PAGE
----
“It’s a legal right, similar to, say, copyright or trademark” involving “the right to control the legal use of one’s identity,” Faber said. “And those rights extend after death” and are inherited by the next generation.
The second reason is that, at 43, he is also a seasoned marketer of those things protected by the right of publicity.
Faber considers those two skills “two sides of the same coin.”
By leveraging legal knowledge and marketing savvy, his Luminary Group serves as an and adviser – or, to use the legal term, counselor – to people like the Owens family, which Faber said “certainly has a story to tell.”
But regardless of how strong a story is, Faber said, getting told can be a “tricky business” in the complex entertainment business.
As clients negotiate that path, the Indiana University Robert H. McKinney School of Law said, “We are with them, every step of the way.”
A Sept. 3, 2015, story in the Atlanta Black Star pointed out, those very complexities played a role in “Race” reaching the theaters before two other competing biopics on Jesse Owens.
The story reported that a version starring Anthony Mackey “fell into development purgatory after barely escaping the Relativity Media bankruptcy quagmire” and that a Disney version directed by Antoine Fuqua, who directed the Denzel Washington hit “Training Day,” appears to be in line for the bronze on the race to release.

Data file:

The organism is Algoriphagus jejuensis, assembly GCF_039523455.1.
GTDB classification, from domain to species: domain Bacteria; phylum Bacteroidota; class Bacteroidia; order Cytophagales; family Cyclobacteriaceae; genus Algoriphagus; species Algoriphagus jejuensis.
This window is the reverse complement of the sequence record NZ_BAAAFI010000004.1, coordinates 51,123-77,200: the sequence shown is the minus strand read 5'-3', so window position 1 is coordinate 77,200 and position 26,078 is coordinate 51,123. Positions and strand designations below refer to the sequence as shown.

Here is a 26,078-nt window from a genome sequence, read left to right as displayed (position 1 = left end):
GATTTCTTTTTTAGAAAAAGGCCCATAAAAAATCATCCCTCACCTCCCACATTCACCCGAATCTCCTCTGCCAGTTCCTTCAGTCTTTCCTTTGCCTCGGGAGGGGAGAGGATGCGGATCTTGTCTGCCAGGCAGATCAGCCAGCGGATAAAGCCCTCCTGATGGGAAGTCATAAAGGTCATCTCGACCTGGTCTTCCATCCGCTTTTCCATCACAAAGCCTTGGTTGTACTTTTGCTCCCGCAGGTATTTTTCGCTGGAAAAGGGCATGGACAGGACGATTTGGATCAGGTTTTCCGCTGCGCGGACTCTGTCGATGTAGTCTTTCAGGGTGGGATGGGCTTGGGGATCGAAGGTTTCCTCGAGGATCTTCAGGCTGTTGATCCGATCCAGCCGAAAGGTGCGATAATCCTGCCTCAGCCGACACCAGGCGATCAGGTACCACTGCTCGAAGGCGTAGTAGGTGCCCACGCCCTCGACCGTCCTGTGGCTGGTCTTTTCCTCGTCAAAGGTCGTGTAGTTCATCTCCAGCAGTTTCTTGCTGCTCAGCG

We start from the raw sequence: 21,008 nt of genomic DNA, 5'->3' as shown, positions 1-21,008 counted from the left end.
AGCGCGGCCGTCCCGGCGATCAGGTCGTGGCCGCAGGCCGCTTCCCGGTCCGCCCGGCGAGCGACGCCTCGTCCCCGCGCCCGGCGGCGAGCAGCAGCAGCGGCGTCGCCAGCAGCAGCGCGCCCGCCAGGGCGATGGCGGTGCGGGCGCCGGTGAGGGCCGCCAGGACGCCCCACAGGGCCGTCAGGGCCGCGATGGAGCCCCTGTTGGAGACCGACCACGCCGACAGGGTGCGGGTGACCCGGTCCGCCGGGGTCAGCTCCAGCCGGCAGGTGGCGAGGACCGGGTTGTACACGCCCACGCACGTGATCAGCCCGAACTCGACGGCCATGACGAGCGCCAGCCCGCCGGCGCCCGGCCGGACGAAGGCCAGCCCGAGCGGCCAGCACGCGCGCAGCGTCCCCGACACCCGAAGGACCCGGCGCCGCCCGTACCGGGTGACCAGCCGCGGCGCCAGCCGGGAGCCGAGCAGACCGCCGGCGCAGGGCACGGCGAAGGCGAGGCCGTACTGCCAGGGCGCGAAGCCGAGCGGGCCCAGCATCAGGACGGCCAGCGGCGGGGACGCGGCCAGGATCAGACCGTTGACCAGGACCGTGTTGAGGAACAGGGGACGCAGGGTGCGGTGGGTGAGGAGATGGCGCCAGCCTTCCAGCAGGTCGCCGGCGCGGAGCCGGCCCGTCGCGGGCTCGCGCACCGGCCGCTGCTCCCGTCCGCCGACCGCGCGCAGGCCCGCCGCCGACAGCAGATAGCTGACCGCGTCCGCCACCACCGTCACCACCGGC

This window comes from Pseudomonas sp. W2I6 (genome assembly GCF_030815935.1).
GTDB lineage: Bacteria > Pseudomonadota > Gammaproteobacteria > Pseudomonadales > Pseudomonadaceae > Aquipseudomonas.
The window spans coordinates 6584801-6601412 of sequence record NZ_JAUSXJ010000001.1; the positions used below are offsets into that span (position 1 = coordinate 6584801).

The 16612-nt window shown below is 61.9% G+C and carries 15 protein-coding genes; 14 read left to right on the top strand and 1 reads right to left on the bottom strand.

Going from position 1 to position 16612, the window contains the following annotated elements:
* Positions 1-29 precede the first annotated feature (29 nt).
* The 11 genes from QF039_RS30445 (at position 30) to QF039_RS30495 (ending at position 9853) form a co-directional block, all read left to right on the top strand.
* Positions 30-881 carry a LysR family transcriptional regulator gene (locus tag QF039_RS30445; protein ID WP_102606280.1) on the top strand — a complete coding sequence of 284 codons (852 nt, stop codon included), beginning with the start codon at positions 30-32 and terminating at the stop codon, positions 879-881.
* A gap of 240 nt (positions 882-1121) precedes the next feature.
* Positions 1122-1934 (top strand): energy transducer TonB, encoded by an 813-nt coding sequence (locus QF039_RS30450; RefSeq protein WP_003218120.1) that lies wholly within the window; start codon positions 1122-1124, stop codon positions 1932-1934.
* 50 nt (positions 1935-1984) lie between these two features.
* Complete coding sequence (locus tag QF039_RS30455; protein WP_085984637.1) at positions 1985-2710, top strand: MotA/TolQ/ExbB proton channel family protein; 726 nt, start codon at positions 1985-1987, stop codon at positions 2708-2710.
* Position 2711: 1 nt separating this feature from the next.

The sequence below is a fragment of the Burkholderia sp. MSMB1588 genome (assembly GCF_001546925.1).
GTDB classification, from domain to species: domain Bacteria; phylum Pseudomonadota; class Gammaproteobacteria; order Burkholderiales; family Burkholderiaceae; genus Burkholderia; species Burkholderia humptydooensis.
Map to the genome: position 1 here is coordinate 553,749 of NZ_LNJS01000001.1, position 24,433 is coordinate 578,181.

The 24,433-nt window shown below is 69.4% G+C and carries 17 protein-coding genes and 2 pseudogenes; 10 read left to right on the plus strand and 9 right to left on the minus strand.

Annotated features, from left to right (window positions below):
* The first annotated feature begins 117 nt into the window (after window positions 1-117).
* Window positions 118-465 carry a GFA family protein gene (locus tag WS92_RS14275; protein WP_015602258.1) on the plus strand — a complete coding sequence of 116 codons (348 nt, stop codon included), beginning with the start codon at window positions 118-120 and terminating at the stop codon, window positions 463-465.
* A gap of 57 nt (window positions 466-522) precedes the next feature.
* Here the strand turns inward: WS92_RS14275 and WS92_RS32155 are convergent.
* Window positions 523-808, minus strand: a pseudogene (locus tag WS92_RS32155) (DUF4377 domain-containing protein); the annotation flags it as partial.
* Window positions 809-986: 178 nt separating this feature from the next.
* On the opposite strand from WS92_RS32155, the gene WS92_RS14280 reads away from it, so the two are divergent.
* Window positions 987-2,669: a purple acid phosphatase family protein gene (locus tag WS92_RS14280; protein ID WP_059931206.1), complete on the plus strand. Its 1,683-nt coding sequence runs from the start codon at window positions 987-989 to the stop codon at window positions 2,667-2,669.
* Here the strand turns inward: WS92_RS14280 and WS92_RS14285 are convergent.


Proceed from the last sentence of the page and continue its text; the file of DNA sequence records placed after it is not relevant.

The report also pointed out how the national political climate influences the demand for an Owens films. In artfully written sentence, the paper said: “The racial unrest that has festered in America and boiled over in recent years has made racial-driven projects white hot in Hollywood.”
Although the competing Owens films represent an unusual circumstance, Faber explained that “for any of the iconic personalities we represent (Chuck Berry, Princess Diana, Vince Lombardi) there’s often talk and chatter” about a project, but “a good number of them never come to fruition.”
He said one reason is that “at any given time, a production company may have 10 irons in the fire, and three might see the light of day,” he said.
Knowing that, “We help (our clients) understand the marketplace and the business that they’re in. We find good business partners that make sense for them and explore possibilities.”
“With the movie, part of our task was to find a team that would tell the story with integrity and as accurately as possible, but also make an entertaining and successful movie,” he said.
“Casting is important, the script is important. Forecast Features isn’t the biggest player on the block, but they were doing it right from inception.”
“Steven Hopkins is the director. He had done 24, the TV series, he had done things with Nova.”
Although the lead role is played by perhaps a lesser known actor, Stephen James, who portrayed Civil Rights activist and later Congressman John Lewis in Selma, it also features Oscar winner Jeremy Irons.